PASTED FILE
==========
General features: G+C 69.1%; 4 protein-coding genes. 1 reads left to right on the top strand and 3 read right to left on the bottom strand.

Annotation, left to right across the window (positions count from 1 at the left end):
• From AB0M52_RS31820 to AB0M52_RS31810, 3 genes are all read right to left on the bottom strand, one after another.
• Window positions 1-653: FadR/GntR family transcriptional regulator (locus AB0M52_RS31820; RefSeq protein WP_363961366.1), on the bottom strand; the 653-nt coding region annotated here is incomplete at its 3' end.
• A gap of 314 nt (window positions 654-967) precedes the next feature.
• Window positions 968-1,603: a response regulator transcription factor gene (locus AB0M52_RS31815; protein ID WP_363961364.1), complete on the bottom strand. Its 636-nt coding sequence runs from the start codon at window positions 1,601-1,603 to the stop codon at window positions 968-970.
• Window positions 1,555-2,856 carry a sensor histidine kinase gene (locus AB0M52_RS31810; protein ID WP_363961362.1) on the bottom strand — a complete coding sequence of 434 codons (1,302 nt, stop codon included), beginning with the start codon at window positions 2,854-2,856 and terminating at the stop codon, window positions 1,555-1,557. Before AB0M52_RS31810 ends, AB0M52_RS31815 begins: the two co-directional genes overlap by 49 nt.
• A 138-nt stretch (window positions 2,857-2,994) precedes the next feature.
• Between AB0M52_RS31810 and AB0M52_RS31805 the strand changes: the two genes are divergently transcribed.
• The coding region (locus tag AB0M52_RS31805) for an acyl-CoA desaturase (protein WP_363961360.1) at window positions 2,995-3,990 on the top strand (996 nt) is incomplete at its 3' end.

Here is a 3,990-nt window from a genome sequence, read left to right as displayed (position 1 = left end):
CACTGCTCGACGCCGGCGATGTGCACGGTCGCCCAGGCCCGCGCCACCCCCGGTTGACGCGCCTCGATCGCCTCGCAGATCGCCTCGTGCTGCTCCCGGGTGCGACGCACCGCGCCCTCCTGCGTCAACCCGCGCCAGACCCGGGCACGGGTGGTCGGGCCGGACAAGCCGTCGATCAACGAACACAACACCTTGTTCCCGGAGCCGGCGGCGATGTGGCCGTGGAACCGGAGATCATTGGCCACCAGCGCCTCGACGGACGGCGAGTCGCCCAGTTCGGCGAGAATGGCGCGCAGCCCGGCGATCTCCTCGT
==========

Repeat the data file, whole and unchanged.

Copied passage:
General features: G+C 69.1%; 4 protein-coding genes. 1 reads left to right on the top strand and 3 read right to left on the bottom strand.

Annotation, left to right across the window (positions count from 1 at the left end):
• From AB0M52_RS31820 to AB0M52_RS31810, 3 genes are all read right to left on the bottom strand, one after another.
• Window positions 1-653: FadR/GntR family transcriptional regulator (locus AB0M52_RS31820; RefSeq protein WP_363961366.1), on the bottom strand; the 653-nt coding region annotated here is incomplete at its 3' end.
• A gap of 314 nt (window positions 654-967) precedes the next feature.
• Window positions 968-1,603: a response regulator transcription factor gene (locus AB0M52_RS31815; protein ID WP_363961364.1), complete on the bottom strand. Its 636-nt coding sequence runs from the start codon at window positions 1,601-1,603 to the stop codon at window positions 968-970.
• Window positions 1,555-2,856 carry a sensor histidine kinase gene (locus AB0M52_RS31810; protein ID WP_363961362.1) on the bottom strand — a complete coding sequence of 434 codons (1,302 nt, stop codon included), beginning with the start codon at window positions 2,854-2,856 and terminating at the stop codon, window positions 1,555-1,557. Before AB0M52_RS31810 ends, AB0M52_RS31815 begins: the two co-directional genes overlap by 49 nt.
• A 138-nt stretch (window positions 2,857-2,994) precedes the next feature.
• Between AB0M52_RS31810 and AB0M52_RS31805 the strand changes: the two genes are divergently transcribed.
• The coding region (locus tag AB0M52_RS31805) for an acyl-CoA desaturase (protein WP_363961360.1) at window positions 2,995-3,990 on the top strand (996 nt) is incomplete at its 3' end.

Here is a 3,990-nt window from a genome sequence, read left to right as displayed (position 1 = left end):
CACTGCTCGACGCCGGCGATGTGCACGGTCGCCCAGGCCCGCGCCACCCCCGGTTGACGCGCCTCGATCGCCTCGCAGATCGCCTCGTGCTGCTCCCGGGTGCGACGCACCGCGCCCTCCTGCGTCAACCCGCGCCAGACCCGGGCACGGGTGGTCGGGCCGGACAAGCCGTCGATCAACGAACACAACACCTTGTTCCCGGAGCCGGCGGCGATGTGGCCGTGGAACCGGAGATCATTGGCCACCAGCGCCTCGACGGACGGCGAGTCGCCCAGTTCGGCGAGAATGGCGCGCAGCCCGGCGATCTCCTCGT